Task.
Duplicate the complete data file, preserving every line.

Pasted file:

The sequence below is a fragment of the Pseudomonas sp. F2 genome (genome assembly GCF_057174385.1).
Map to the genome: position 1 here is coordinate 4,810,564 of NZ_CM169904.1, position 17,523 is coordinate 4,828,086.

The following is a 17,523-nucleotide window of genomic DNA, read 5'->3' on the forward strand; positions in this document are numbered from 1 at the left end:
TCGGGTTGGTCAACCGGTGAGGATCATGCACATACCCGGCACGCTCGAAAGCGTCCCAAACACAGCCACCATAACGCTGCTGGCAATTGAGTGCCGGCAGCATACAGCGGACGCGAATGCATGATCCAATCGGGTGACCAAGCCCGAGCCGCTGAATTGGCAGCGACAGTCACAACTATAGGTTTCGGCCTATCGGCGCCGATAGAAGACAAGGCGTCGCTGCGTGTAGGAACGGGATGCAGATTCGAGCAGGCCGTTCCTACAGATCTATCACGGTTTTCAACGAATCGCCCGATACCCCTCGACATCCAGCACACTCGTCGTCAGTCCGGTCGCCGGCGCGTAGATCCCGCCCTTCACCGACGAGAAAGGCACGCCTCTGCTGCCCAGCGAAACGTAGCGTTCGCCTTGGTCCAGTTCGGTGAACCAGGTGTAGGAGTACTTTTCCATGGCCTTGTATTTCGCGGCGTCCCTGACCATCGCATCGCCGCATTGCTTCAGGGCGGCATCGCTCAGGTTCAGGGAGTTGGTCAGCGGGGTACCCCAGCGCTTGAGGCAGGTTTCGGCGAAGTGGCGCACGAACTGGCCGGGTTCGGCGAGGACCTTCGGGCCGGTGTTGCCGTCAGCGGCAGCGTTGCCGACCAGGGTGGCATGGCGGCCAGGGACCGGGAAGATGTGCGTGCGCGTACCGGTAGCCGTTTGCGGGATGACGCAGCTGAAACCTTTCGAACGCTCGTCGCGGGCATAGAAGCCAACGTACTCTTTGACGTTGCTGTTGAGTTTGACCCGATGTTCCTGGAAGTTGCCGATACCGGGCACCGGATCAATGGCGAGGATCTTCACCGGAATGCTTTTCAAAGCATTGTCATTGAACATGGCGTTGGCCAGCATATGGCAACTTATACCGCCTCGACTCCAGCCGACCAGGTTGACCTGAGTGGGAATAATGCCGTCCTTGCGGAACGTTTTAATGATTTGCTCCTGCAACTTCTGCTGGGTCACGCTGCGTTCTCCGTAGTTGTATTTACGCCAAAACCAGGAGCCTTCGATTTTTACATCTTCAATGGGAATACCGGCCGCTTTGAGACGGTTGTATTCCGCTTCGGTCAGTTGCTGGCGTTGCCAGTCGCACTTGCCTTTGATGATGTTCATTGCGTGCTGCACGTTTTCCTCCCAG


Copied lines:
The sequence below is a fragment of the Pseudomonas sp. F2 genome (genome assembly GCF_057174385.1).
Map to the genome: position 1 here is coordinate 4,810,564 of NZ_CM169904.1, position 17,523 is coordinate 4,828,086.

The following is a 17,523-nucleotide window of genomic DNA, read 5'->3' on the forward strand; positions in this document are numbered from 1 at the left end:
TCGGGTTGGTCAACCGGTGAGGATCATGCACATACCCGGCACGCTCGAAAGCGTCCCAAACACAGCCACCATAACGCTGCTGGCAATTGAGTGCCGGCAGCATACAGCGGACGCGAATGCATGATCCAATCGGGTGACCAAGCCCGAGCCGCTGAATTGGCAGCGACAGTCACAACTATAGGTTTCGGCCTATCGGCGCCGATAGAAGACAAGGCGTCGCTGCGTGTAGGAACGGGATGCAGATTCGAGCAGGCCGTTCCTACAGATCTATCACGGTTTTCAACGAATCGCCCGATACCCCTCGACATCCAGCACACTCGTCGTCAGTCCGGTCGCCGGCGCGTAGATCCCGCCCTTCACCGACGAGAAAGGCACGCCTCTGCTGCCCAGCGAAACGTAGCGTTCGCCTTGGTCCAGTTCGGTGAACCAGGTGTAGGAGTACTTTTCCATGGCCTTGTATTTCGCGGCGTCCCTGACCATCGCATCGCCGCATTGCTTCAGGGCGGCATCGCTCAGGTTCAGGGAGTTGGTCAGCGGGGTACCCCAGCGCTTGAGGCAGGTTTCGGCGAAGTGGCGCACGAACTGGCCGGGTTCGGCGAGGACCTTCGGGCCGGTGTTGCCGTCAGCGGCAGCGTTGCCGACCAGGGTGGCATGGCGGCCAGGGACCGGGAAGATGTGCGTGCGCGTACCGGTAGCCGTTTGCGGGATGACGCAGCTGAAACCTTTCGAACGCTCGTCGCGGGCATAGAAGCCAACGTACTCTTTGACGTTGCTGTTGAGTTTGACCCGATGTTCCTGGAAGTTGCCGATACCGGGCACCGGATCAATGGCGAGGATCTTCACCGGAATGCTTTTCAAAGCATTGTCATTGAACATGGCGTTGGCCAGCATATGGCAACTTATACCGCCTCGACTCCAGCCGACCAGGTTGACCTGAGTGGGAATAATGCCGTCCTTGCGGAACGTTTTAATGATTTGCTCCTGCAACTTCTGCTGGGTCACGCTGCGTTCTCCGTAGTTGTATTTACGCCAAAACCAGGAGCCTTCGATTTTTACATCTTCAATGGGAATACCGGCCGCTTTGAGACGGTTGTATTCCGCTTCGGTCAGTTGCTGGCGTTGCCAGTCGCACTTGCCTTTGATGATGTTCATTGCGTGCTGCACGTTTTCCTCCCAG